UK rail operator GNER (Great North Eastern Railways) has now completed the installation of Wi-Fi on all is trains, with the company claiming that they now own the world’s largest Wi-Fi fleet.
Pushed forward from its original completion date of strong demand from passengers, the service uses a roof-mounted satellite connection and a 3G/GPRS uplink, supplied and fitted by Swedish company Icomera.
The Wi-Fi service was first trialled along the 580-mile Inverness to Kings Cross East Coast mainline service in July 2004, and a £3.2 million investment has seen its entire 41-strong fleet become wireless-enabled.
GNER reckons it will recoup the cost of installing its Wi-Fi service through increased passenger numbers, with the company confident that they’ll be able to tempt car users onto the trains from major metropolitan areas like Leeds, Newcastle and Darlington.
The service is priced at £2.95 for a 30-minute internet session, £4.95 for an hour or £7.95 for three hours for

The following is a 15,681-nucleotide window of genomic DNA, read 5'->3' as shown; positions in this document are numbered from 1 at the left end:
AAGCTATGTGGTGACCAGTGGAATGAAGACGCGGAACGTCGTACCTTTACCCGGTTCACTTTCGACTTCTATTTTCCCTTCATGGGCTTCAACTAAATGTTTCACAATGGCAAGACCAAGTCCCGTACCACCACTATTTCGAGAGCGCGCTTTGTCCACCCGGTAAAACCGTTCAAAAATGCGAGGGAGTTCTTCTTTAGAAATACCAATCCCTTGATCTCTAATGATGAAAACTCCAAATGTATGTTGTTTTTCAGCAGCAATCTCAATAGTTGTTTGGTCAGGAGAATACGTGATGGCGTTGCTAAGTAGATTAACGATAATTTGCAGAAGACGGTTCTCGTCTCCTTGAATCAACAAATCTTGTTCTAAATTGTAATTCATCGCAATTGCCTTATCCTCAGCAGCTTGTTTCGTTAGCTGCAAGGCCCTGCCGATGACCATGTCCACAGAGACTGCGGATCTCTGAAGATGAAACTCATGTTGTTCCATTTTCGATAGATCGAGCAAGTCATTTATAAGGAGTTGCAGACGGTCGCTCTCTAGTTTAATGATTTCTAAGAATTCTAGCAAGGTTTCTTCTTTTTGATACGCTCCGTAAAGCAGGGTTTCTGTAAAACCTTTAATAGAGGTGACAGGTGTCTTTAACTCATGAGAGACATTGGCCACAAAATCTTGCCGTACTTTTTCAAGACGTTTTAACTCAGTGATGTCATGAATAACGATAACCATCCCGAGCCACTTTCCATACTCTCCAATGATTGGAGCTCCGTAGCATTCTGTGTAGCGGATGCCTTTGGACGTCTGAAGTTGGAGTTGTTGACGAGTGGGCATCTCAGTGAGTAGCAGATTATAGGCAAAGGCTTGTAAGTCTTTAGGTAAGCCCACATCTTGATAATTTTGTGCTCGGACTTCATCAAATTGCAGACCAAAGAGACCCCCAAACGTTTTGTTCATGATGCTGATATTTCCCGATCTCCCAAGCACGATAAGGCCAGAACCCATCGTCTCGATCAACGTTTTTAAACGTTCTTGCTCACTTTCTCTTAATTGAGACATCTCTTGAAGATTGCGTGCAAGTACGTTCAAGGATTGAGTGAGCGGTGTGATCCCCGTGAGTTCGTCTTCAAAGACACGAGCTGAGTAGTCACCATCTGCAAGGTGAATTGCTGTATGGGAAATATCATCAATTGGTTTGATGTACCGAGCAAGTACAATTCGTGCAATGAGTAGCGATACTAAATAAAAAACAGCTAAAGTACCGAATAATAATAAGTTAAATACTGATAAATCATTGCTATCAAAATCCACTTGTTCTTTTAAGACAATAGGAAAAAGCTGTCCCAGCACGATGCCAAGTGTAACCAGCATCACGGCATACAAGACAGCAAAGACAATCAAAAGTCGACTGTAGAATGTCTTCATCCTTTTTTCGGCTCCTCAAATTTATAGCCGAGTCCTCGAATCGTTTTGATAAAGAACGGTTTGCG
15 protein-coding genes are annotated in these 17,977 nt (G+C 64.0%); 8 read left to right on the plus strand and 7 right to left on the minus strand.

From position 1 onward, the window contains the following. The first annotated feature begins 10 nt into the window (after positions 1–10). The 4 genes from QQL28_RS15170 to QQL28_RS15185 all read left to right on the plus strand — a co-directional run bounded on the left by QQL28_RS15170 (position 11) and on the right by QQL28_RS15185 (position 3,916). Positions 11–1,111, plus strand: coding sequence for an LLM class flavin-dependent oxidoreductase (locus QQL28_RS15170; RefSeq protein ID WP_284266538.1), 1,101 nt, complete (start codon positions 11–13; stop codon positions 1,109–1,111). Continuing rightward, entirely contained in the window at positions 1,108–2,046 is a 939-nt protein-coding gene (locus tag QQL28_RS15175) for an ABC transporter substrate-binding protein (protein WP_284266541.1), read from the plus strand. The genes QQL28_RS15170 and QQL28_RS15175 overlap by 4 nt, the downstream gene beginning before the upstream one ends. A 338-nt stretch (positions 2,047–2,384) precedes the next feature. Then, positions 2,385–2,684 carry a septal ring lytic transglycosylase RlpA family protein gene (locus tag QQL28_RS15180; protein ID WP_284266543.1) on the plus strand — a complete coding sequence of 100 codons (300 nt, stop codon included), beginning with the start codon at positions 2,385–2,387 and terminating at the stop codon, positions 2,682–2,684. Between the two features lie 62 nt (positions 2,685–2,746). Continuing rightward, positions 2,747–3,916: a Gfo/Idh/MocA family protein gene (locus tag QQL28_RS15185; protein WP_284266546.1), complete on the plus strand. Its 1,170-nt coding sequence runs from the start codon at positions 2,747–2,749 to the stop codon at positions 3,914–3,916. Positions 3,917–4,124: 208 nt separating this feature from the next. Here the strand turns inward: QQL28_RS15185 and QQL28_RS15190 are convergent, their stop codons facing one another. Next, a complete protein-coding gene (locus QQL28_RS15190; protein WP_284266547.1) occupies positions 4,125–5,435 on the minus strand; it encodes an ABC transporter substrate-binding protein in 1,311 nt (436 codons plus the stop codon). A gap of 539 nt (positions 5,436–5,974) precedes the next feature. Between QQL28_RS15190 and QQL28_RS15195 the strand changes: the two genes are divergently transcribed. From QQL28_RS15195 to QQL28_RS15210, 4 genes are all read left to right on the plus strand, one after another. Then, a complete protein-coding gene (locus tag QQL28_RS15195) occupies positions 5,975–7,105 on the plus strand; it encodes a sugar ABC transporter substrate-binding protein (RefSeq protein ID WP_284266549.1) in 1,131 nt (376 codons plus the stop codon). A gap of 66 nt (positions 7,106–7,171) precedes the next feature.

second class standard class passengers customers, with access free for first class travellers.
Wi-Fi has been proving a hit with passengers, with a host of train operators getting in on the act: passengers travelling from Brighton to London have been able to connect wirelessly for some time, while Virgin Trains is set to add Wi-Fi to their West Coast mainline fleet in 2007.
“Wireless Internet has immense potential for both business and leisure users, and we’re very encouraged by the usage levels and positive feedback from passengers,” said Jonathan Metcalfe, GNER’s chief executive officer.
One thing Metcalfe may not be so encouraged by is the rather parlous state of GNER’s parent company, the Caribbean-based Sea Containers.
The company filed for protection against bankruptcy in the USA a fortnight ago, although this shouldn’t – in theory – affect the UK company.
However, GNER warned the UK government last week that it needs to renegotiate its operating licence or it’ll throw all its toys out of the pram when it gets smacked down with a thumping great penalty clause for not meeting the year’s performance targets.